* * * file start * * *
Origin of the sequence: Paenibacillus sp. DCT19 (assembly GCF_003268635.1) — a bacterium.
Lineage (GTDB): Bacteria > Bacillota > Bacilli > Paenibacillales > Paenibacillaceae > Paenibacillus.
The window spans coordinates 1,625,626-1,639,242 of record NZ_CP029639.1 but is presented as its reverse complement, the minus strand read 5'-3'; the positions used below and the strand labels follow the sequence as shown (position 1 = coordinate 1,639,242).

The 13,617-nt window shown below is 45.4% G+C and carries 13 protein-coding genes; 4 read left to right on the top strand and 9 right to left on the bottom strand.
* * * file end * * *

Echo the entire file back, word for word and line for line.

Origin of the sequence: Paenibacillus sp. DCT19 (assembly GCF_003268635.1) — a bacterium.
Lineage (GTDB): Bacteria > Bacillota > Bacilli > Paenibacillales > Paenibacillaceae > Paenibacillus.
The window spans coordinates 1,625,626-1,639,242 of record NZ_CP029639.1 but is presented as its reverse complement, the minus strand read 5'-3'; the positions used below and the strand labels follow the sequence as shown (position 1 = coordinate 1,639,242).

The 13,617-nt window shown below is 45.4% G+C and carries 13 protein-coding genes; 4 read left to right on the top strand and 9 right to left on the bottom strand.